Terror Bombers! Imperial Germany's Zeppelin Campaign over Great Britain, 1915-1918

Perhaps no other weapon of war of its age was as fear-inspiring than the Zeppelin dirigible bombers of the Imperial Germany Navy and Army during the Great War of 1914-1918. These behemoths of the sky were originally designed for reconnaissance and intelligence gathering as a tool for scouting infantry movements and for artillery ranging, becoming a potent if ultimately ineffective heavy bomber and reconnaissance "flying boats" during later period of conflict, January 1915-August 1918.

Period German postcard of a Zepplein Raid on London

The Zeppelins of Imperial Germany succeeded in spreading fear throughout England but at such a high cost that ultimately the first experiment in “terror bombing” had little influence on the course of the war between Entente and Central Powers. Regardless of their overall effectiveness, the ingenuity of zeppelin and anti-aircraft warfare seems to resonate today as one of the more intriguing portions of the Anglo-German struggle for victory.
German Development and the introduction of the 
Zeppelin airship as a weapon of war

Count Ferdinand von Zeppelin (b.1838-1917), the progenitor of zeppelin technology and the founder of the Zeppelin Company which made all of Imperial Germany’s airships before and during the Great War must be mentioned for his immense influence on aeronautics technology and on the development of aerial warfare in general. Count Zeppelin had begun to develop the first rigid, lighter-than-air ship in 1898, in the year 1900 the flight of the first LZ Zeppelin was a tremendous milestone in the history of aerial combat and its influence on world history though zeppelin technology was still fifteen years away from being a stable moderately stable means of transportation let alone sound combat-capable vessels.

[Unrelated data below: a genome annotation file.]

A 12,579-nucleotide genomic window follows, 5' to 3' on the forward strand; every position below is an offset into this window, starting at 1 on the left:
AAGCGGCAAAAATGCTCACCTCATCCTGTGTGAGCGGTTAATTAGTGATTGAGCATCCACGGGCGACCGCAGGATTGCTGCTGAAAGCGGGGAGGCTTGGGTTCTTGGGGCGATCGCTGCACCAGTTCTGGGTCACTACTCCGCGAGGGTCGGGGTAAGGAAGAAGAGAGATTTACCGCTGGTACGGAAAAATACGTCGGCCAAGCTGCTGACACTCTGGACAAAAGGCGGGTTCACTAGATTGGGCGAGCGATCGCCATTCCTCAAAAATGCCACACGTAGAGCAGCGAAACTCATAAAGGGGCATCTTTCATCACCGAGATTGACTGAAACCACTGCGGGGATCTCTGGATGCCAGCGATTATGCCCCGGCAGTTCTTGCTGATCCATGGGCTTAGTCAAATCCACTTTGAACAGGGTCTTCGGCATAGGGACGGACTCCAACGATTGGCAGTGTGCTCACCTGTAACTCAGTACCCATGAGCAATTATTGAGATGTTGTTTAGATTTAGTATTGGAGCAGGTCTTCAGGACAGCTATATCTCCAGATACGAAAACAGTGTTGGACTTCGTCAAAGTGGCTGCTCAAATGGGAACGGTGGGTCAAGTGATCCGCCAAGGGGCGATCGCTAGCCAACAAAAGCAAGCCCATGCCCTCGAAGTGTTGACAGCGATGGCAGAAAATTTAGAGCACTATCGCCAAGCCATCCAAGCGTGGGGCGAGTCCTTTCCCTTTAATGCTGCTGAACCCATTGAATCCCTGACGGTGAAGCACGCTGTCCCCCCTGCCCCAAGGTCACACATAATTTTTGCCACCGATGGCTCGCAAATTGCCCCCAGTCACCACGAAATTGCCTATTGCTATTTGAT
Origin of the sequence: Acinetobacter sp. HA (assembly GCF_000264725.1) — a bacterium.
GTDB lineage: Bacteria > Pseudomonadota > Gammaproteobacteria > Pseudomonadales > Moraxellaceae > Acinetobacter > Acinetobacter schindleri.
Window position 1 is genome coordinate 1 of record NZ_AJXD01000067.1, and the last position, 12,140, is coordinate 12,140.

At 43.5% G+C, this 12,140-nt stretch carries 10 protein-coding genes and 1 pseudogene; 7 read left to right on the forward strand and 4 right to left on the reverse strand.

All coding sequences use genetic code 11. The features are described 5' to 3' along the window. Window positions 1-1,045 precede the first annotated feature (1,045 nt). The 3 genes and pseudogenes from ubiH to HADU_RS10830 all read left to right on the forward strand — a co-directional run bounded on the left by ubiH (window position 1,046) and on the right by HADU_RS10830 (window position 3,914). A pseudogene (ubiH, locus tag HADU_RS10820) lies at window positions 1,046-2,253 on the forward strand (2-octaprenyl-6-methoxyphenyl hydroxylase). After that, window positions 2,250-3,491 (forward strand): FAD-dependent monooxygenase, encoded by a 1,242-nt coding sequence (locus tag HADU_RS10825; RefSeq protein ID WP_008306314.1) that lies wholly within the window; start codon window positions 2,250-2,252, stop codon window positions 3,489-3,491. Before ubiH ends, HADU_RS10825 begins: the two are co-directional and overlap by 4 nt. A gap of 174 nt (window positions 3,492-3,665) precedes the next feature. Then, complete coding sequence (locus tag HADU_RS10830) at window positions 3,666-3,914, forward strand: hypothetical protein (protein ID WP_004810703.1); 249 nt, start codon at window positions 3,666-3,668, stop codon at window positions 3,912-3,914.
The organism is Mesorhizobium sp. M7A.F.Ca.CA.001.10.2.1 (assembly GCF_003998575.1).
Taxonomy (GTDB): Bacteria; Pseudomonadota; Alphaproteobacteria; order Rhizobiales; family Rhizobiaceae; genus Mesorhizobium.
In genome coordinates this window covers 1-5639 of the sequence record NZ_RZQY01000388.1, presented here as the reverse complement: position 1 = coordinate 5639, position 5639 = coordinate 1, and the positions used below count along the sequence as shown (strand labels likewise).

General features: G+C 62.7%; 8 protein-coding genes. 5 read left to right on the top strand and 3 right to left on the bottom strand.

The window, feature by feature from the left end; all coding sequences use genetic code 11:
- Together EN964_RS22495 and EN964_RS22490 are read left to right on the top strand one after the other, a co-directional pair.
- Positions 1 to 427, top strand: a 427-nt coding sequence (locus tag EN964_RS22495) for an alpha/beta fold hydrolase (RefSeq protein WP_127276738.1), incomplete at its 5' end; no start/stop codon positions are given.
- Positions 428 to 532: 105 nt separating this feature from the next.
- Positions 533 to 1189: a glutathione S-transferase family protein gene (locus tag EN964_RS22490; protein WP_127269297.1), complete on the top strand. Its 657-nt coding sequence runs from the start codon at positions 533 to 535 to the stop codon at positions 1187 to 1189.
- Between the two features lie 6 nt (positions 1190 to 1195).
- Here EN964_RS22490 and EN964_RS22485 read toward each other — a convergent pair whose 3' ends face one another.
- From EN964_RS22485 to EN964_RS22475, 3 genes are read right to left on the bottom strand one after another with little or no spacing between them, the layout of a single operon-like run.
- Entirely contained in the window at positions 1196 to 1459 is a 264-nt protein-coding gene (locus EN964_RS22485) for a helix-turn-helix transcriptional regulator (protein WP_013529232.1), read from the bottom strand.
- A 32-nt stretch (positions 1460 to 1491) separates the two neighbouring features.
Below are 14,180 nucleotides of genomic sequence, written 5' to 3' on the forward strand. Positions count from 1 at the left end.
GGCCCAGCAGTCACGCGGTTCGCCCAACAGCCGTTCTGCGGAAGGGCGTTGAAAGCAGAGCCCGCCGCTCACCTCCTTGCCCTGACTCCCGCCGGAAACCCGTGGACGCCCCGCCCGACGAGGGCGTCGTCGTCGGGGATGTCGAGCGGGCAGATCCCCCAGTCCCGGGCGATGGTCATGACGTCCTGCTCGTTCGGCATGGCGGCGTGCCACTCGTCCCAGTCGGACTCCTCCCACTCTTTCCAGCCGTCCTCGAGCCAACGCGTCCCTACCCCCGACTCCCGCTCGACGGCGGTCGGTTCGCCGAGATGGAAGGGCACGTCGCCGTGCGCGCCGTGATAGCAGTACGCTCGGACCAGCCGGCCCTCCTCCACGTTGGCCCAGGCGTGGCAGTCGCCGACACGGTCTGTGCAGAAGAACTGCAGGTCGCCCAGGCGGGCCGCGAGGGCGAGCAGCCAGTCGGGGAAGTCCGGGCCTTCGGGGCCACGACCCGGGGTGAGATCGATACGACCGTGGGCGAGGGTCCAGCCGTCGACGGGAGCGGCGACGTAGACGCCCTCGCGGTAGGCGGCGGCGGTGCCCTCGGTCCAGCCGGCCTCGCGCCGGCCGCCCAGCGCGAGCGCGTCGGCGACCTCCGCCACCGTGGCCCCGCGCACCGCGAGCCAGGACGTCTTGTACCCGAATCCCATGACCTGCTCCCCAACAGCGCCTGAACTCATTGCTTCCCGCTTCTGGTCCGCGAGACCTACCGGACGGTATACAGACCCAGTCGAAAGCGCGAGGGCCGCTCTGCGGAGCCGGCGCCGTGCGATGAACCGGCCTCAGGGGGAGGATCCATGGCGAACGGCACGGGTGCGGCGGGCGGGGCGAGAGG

German airship during the Great War

By 1911 however zeppelin technology had grown rather rapidly with the first passenger airship starting operations in the same year. The Italians had used zeppelin bombers against the Turks & Libyan tribesman in their war in Libya during 1911-1912 and throughout 1912-1913 Admiral Alfred von Tirpitz had the oversight into the formation of a German naval airship division. Count Zeppelin and others in the German military must have been somewhat impressed by the zeppelins usage both in Libya and in Germany. With the outbreak of the Great War the Zeppelin War seems almost inevitable after 1914 passes in total stalemate in the West between Anglo-French alliance and the German Empire.

Though initially hesitant, Kaiser Wilhelm II eventually assented to the German high command's demands to begin what we now know as the first major strategic bombing campaign in the history of warfare. The Imperial Germa campaign against England, more specifically London and southern England, became known colloquially as the First Blitz. The reasoning behind and the ultimate justification for the German's launching of the first zeppelin attacks in 1915 was simple in that it was believed by some (Airship commanders aside) that Germany could theoretically knock out significant military and civilian targets in England with aerial bombing and win the war.

Inside the dirigible-airship control tower

Civilian targets which had been unreachable before the zeppelin and airplane, became targets of direct military strategy and targets of opportunity. German zeppelin bombers attempted to disrupt war goods production greatly whilst severely lowering civilian morale in the process, initiating the masses to call for peace, as the Parisians had done in the face of severe German bombardment during the Franco-Prussian War of 1870-1871.